JockRandy-F2F-VEGA-awards-web ae5baJockRandy-F2F-VEGA-awards-web ae5baNCBA CLUSA Farmer-to-Farmer volunteers Jock Brandis and Randy Shackelford, center, were among VEGA awardees recognized last week for their work with smallholder farmers.This year marks the 30th anniversary of the U.S. Agency for International Development (USAID) Farmer-to-Farmer (F2F) program. Authorized under the 1985 Farm Bill, the program recruits U.S. farmers and agribusiness professionals to provide technical assistance to farmers in developing countries. Last week, USAID and Volunteers for Economic Growth Alliance (VEGA) hosted events to highlight the remarkable impact of the program and honor the volunteers who drive its success. 

Central to the discussion was the critical role that cooperatives and cooperative members have played over the years in achieving the program’s objectives of promoting sustainable economic growth, improving food security and fostering public diplomacy. Over the past 30 years, F2F volunteers have completed more than 16,000 assignments in over 110 countries and have helped more than 1.3 million farm families with capacity building, technology transfer and natural resources management. Many of those volunteers belong to cooperatives in the U.S. and have shared their expertise in cooperative development with the farmers they train during their assignments. In fact, many of the host organizations that volunteers work with are cooperatives.

During USAID’s volunteer panel discussion, panelist Brian Foster, an agronomist and agribusiness specialist from Minnesota, explained how the women’s soy cooperative in northern Ghana that he worked with has greatly increased members’ incomes by bulking their product to become more competitive on the market. By aggregating their resources through the cooperative, they’ve been able to purchase the inputs they need, like improved seed and fertilizer, at a much better price. Foster provided several examples of how cooperative development, including co-op policy development, has been a key component in many F2F assignments over the past 30 years.

“The co-op model fits all over the world," Foster said. "It’s a business model that works very well." 

Judy Moses, a sheep and goat producer and member of the Browse & Grass Growers Cooperative in Wisconsin, focused her F2F volunteer testimony on her experience as a cooperative member and, most recently, as a F2F project implementer. Since 2010, Moses has completed six volunteer assignments supporting farmer cooperatives in Mali and Guinea, and she realized through these experiences that cooperative members in the U.S. and in Africa share many of the same livestock-rearing challenges. The opportunity to learn from each other was so great that Browse and Grass Growers Cooperative recently applied for F2F funding and now manages a F2F project in Mali through a VEGA small grant award—a true example of Cooperative Principle 6 (cooperation among cooperatives) in action.

As part of the F2F 30th anniversary celebration, VEGA also hosted a panel discussion on volunteer impacts. NCBA CLUSA Senior Program Manager Jane Podolsky spoke about the unique technical assistance the F2F program offers. F2F is not a “voluntourism” program, Podolsky said, but one that focuses on careful volunteer recruitment and screening to make sure the volunteers possess the technical expertise that the host organizations request, whether it be in institutional capacity-building and cooperative development, conservation farming techniques that increase quality and quantity of crop yields, or very specific value chain interventions like aflatoxin management in peanuts to reduce contamination.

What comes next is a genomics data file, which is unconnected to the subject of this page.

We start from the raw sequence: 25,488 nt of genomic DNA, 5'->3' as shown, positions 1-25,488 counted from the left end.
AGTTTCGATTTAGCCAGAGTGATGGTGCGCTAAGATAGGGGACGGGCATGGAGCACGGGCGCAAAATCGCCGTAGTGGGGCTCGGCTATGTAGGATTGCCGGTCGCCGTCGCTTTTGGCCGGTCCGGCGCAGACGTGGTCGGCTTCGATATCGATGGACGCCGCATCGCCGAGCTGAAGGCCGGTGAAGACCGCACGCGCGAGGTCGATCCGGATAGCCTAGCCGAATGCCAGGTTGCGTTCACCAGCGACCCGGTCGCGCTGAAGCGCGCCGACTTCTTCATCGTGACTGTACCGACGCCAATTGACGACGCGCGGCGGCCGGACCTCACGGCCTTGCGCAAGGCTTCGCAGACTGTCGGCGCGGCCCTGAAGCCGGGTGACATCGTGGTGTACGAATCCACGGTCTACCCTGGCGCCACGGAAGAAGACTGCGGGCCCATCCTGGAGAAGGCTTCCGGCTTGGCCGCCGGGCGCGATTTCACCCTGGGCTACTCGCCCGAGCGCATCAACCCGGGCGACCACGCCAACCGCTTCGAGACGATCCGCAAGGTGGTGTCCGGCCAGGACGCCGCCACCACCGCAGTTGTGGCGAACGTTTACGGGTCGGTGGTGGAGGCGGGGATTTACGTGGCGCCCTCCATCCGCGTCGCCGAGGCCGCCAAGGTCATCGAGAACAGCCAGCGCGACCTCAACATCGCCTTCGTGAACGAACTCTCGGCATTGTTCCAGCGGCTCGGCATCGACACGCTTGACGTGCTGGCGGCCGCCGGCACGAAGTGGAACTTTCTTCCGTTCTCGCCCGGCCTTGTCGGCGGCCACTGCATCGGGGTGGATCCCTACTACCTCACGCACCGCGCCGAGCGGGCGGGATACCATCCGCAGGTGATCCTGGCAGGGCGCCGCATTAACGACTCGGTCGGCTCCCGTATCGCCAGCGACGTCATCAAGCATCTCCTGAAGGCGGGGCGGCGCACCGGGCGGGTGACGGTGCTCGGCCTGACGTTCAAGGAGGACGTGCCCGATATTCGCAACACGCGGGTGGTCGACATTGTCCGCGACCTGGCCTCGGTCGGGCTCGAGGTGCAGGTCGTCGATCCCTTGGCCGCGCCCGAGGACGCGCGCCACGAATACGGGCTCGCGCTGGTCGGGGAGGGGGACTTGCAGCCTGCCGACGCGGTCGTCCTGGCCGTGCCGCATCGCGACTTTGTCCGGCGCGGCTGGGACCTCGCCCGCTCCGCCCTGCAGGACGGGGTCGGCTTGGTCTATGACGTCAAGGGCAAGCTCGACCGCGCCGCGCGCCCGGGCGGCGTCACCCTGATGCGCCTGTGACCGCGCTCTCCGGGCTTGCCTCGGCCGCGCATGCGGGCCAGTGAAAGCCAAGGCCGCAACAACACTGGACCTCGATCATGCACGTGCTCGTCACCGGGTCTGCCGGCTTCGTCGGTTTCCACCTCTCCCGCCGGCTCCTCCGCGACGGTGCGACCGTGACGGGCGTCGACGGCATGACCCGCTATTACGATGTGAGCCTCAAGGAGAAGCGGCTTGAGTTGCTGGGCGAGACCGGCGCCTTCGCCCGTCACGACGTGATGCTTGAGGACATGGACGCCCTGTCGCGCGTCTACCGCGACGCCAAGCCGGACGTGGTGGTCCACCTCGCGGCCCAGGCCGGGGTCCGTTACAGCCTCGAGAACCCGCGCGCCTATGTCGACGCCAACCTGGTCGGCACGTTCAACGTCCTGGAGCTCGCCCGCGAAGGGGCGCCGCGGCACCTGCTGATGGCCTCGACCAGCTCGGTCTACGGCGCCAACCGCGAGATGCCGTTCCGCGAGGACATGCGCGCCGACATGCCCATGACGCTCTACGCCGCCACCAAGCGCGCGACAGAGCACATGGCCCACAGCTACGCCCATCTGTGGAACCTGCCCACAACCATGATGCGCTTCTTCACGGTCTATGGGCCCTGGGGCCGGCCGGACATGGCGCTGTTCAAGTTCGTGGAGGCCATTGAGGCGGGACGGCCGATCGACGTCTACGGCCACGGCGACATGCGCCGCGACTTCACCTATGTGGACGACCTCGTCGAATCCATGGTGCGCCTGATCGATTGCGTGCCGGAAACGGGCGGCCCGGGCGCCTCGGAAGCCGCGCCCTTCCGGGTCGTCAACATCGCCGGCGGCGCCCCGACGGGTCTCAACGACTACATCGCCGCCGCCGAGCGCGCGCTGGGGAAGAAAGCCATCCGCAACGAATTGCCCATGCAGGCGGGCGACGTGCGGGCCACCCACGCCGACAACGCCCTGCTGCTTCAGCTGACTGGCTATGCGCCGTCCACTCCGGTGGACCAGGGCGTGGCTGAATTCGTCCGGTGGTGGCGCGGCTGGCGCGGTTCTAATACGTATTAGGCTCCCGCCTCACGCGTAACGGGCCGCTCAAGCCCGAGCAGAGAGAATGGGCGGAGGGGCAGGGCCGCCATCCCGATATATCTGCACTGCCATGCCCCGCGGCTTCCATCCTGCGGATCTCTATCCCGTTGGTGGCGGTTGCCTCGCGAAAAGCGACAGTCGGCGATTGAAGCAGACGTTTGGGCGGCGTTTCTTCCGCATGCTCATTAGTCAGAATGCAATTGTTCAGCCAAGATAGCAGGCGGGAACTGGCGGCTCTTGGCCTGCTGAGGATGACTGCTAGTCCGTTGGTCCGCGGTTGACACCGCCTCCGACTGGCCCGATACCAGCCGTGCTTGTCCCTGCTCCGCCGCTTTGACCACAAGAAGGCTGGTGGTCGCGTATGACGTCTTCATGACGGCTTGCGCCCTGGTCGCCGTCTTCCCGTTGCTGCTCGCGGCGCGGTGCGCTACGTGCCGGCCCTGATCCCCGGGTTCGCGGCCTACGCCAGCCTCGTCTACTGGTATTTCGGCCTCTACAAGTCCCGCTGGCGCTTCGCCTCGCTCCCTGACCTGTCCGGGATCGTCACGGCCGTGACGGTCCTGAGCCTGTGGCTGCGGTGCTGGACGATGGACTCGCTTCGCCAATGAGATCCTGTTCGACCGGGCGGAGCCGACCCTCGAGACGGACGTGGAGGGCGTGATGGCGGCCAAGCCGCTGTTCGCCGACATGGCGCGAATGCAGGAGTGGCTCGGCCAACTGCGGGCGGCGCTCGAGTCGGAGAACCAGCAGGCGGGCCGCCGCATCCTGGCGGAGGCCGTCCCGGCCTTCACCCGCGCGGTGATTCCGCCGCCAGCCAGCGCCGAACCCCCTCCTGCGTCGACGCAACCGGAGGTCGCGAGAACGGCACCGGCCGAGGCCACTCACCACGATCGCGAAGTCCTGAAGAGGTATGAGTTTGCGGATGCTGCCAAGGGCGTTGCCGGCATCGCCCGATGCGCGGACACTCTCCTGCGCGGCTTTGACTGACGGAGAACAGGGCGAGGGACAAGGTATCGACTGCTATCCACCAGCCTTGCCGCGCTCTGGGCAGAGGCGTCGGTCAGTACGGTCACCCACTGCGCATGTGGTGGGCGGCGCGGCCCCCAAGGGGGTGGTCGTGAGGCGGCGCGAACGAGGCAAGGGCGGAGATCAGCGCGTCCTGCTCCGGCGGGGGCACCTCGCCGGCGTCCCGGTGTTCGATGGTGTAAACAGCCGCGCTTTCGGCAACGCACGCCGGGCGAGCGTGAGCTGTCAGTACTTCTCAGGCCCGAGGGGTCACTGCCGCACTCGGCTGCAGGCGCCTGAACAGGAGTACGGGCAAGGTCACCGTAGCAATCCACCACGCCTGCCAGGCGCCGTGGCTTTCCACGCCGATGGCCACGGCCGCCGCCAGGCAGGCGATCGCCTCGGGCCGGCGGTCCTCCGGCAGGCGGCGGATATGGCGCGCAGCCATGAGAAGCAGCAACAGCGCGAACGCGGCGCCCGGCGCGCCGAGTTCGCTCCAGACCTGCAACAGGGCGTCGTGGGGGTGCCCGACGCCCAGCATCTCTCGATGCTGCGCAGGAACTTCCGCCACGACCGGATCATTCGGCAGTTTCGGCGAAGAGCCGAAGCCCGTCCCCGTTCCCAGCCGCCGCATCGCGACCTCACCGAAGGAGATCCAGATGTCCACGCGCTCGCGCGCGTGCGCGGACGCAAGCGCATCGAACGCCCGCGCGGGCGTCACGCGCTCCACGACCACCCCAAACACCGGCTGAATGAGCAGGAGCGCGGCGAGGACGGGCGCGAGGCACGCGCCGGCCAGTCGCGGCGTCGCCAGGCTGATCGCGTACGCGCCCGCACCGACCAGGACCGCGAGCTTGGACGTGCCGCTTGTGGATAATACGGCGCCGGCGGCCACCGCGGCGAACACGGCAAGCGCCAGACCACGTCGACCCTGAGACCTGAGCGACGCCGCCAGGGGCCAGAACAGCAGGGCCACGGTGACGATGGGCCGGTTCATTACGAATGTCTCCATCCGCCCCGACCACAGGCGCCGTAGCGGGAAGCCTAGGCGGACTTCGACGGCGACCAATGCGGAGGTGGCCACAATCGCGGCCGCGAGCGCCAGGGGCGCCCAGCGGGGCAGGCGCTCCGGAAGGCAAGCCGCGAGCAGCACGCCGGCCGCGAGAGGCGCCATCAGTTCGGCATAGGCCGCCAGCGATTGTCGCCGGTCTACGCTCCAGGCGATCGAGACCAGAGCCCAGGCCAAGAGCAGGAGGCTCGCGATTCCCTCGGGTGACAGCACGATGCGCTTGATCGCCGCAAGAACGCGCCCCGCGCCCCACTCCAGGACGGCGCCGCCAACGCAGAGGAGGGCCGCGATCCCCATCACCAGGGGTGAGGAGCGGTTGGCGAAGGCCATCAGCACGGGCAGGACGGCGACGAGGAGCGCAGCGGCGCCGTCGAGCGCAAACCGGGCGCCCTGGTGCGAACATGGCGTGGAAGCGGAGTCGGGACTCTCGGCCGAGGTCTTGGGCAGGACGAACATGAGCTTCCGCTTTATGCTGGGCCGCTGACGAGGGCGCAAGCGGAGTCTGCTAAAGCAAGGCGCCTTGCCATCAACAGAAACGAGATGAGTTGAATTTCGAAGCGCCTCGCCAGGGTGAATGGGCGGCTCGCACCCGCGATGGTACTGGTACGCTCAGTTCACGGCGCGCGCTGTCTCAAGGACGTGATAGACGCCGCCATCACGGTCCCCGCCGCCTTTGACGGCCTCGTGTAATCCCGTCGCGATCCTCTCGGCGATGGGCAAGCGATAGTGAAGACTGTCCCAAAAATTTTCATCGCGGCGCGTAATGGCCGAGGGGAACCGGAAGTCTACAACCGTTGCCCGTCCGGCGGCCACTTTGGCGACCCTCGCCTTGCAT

The day’s anniversary celebrations ended with VEGA presenting its F2F volunteer of the year awards. Two of NCBA CLUSA’s volunteers were among the awardees. Jock Brandis and Randy Shackelford, who traveled to Zambia in September to work with smallholder farmers on aflatoxin reduction in peanuts, were acknowledged for their tremendous impacts in technology transfer.

Funding for the F2F program recently increased by 50 percent in the reauthorization of the Farm Bill, a testament to the program’s impact. Former Congressman and President Emeritus of The Asia Foundation Douglas Bereuter, who championed the development of the F2F program, said it is the “best bang for its buck” among U.S. foreign assistance programs because of its low costs and quality volunteers. As USAID Deputy Assistant Administrator for the Bureau of Food Security Dr. Saharah Moon Chapotin added, the F2F program “puts a face to American foreign assistance.” F2F volunteers are true ambassadors of American generosity and goodwill, and as the last 30 years have demonstrated, are also ambassadors of the cooperative business model.

NCBA CLUSA has implemented F2F projects since 2010 and currently manages projects in Senegal and Zambia. For more information on F2F and to view open volunteer positions, click here.

Engage more co-op members through online voting!

vote-online-istock-web 18822vote-online-istock-web 18822Online voting dramatically increases member engagement, engages and enfranchises a younger demographic, reduces costs